I’m going to be going to Ireland on Wednesday for the first time since January. I absolutely cannot wait. I’ve not been home since January because of many circumstances. I’m taking Sophie home with me for the first time ever. I’m totally beside myself with excitement. I’m counting down the days. It’s logistically a nightmare, but the idea of giving Sophie a break for a few days and seeing where I grew up is fantastic. It’s coinciding with my birthday as well so I’m hoping we can all go out for a few drinks. It was tough making the choice to ask Sophie, as she has a lot of medical problems that could stop her flying and is taking a lot of phone calls and toing and froing to try and get it sorted. But I made the choice to ask her if she wanted to and left the ball in her court. And she made the choice to come over! And I’m glad she did! I’ve already started writing my packing list and tidying my room so I’m not having to come back to a bombsite!

 

So anyway, it’s nearly 4am and I’m not asleep.

 

Until next time people x

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What is OK?

What is OK? I think everyone has different definitions of what OK is for them, or for what they think OK should be.

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Above is what Google reckons OK means. But I think everyone has their own definition. I think for me, OK is being able to live my life without having to rely on extra medications and being able to do the stuff every day that I want to. Like going into uni everyday, not being scared of going out and not having panic attacks at the idea of doing simple things.  That for me would be epic. At the minute I can’t say I’m OK. I’m needing a lot of medication on top of my regular stuff to get through the day. Things like extra promazine, diazepam, sleeping tablets and then strong doses of antidepressants and antipsychotics. It’s hard. I was in hospital with an asthma attack over the past week, and while I was in there was a prescribing error and I went about 4 days without any of my anti-anxiety or psychotic medications. I spent a lot of the 3rd and 4th night sitting shaking and fidgeting so much I thought I was going to vibrate off my bed. I ended up making my chest worse because I was so restless I ended up wandering around the hospital for about half an hour trying to get rid of some of the excess energy.

But there’s other kinds of not OK. There’s physically not OK. I spent so long dealing with physical not OK, that when emotional not OK happened, I didn’t know how to deal with it. It took those around me to recognise it and tell me I wasn’t OK. I wanted to deal with it in my own way and that was to ignore the blatantly obvious. I spent so much time worrying about other people that I missed things getting worse with me. And I’ve learnt from it. What have I learnt from it?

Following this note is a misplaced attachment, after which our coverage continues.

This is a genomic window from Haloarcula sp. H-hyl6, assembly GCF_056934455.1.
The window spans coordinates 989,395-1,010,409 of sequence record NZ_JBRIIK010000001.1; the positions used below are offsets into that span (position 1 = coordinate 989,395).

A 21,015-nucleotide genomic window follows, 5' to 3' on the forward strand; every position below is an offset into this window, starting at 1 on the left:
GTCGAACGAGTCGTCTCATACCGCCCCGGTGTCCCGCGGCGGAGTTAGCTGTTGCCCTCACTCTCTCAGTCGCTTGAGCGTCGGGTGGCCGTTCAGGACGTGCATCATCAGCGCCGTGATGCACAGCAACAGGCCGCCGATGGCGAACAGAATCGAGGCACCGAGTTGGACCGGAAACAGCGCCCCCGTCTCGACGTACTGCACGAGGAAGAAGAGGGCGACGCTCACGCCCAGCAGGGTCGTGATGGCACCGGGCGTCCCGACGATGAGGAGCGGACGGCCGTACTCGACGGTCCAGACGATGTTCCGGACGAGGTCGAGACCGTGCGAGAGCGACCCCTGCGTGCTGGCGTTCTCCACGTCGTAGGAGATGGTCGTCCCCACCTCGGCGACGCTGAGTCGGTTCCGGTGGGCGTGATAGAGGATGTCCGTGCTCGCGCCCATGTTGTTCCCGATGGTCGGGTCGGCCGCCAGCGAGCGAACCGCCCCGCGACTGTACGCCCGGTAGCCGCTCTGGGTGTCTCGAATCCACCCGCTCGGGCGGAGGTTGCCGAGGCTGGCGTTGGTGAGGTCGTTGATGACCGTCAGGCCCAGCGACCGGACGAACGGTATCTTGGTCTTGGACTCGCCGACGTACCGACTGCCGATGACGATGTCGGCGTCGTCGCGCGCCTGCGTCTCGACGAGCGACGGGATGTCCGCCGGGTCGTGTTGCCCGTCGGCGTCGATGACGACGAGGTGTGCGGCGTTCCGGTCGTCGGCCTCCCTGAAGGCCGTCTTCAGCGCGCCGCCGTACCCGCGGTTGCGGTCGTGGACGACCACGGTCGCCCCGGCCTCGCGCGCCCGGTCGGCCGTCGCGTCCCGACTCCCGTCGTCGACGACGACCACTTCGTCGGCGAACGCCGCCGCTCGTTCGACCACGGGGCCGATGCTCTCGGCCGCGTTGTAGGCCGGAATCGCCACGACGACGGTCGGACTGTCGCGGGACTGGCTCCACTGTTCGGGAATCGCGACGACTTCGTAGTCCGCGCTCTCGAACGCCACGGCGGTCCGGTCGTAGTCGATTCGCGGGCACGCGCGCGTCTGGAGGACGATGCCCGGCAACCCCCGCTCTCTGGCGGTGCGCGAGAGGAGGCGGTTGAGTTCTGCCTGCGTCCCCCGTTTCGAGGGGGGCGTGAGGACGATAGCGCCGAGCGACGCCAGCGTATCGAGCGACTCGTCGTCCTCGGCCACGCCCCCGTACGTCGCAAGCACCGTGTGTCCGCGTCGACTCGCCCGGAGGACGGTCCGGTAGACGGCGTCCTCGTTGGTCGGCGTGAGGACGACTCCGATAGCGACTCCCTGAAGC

I’ve learnt it’s OK to not be OK. It took a long time for me to be able to say that. It’s the beginning of July now, and I only started to be able to say that in, maybe May? I wanted for so long to be able to deal with everything and not need to ask for help. But it didn’t make any difference because everyone around me knew there was something not right and I realised that. It took me a long time but I knew that by admitting I wasn’t OK that I could get help faster which would mean getting better quicker. By saying “I’m not OK” I’ve been able to get to the point that when I say that I am OK, people actually believe it. It also means that I’m able to help tell people what’s making me not OK as much. Or other people are helping me figure out how I’m not OK. I’m still not OK in the grand sense of the term. I might have OK days, where things go right and I feel better, but overall I know I’m not OK. But that’s OK. Because I’ve got people looking out for me to make me be OK. Which if I had’ve kept saying I was OK, I wouldn’t have. It’s taking time. And I hate that. I’m not a patient person and I don’t want to wait around for something to happen. Hopefully with a combination of the right medications and therapy (which is ongoing, but I’m not convinced I’m getting the right kind with the feck wit I’m seeing) will get me to a point where I can say I’m OK more than saying I’m not OK.

Just remember that it’s OK to not be OK.

 

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Rough seas.

I’ve kind of neglected my blog lately. I do think about it quite a lot,  but it’s finding the time, energy and motivation to actually take the time to start writing. Even more so when you have more revision to do than you can shake a stick at.

So. Since the last time I’ve posted….

It feels like a lot has happened, but in reality it hasn’t. We changed my anti-depressant to a completely different one, I’ve had 2 assessments by two different branches of the mental health trust, I’ve had surgery on my shoulder (Oh yea, that kind of counts as a lot…) and then all the general shenanigans that I get up to.

So I reckon I should just start with the first thing and work my way down. We (GP, me and Sophie) decided that it was time to do something about my antidepressant. It’s going to be a hell of a while before I’m seen by psychiatry (more on that later) so he’s decided to change it and see where we go. I have swapped from mirtazipine which I’ve been on now for about 2 years to Venlafaxine, which tends to be used more in severe depression but it is difficult to manage because you can only increase it every 2 weeks and it can mess about with your heart a bit, and because I’ve got a history of SVT, they’re being a bit cautious. He increased it again on Wednesday so we shall see how that goes. I’m starting to get frustrated with the amount of meds I’m having to take, and it’s getting more and more difficult to make myself take them. It’s frustrating me that nobody trusts me with more than a weeks worth of meds. I can understand why it’s happening, and I’ve been the one having to make that decision on behalf of someone, but it still isn’t easy. I’m losing control of something that has such a big impact on my life and I don’t like it.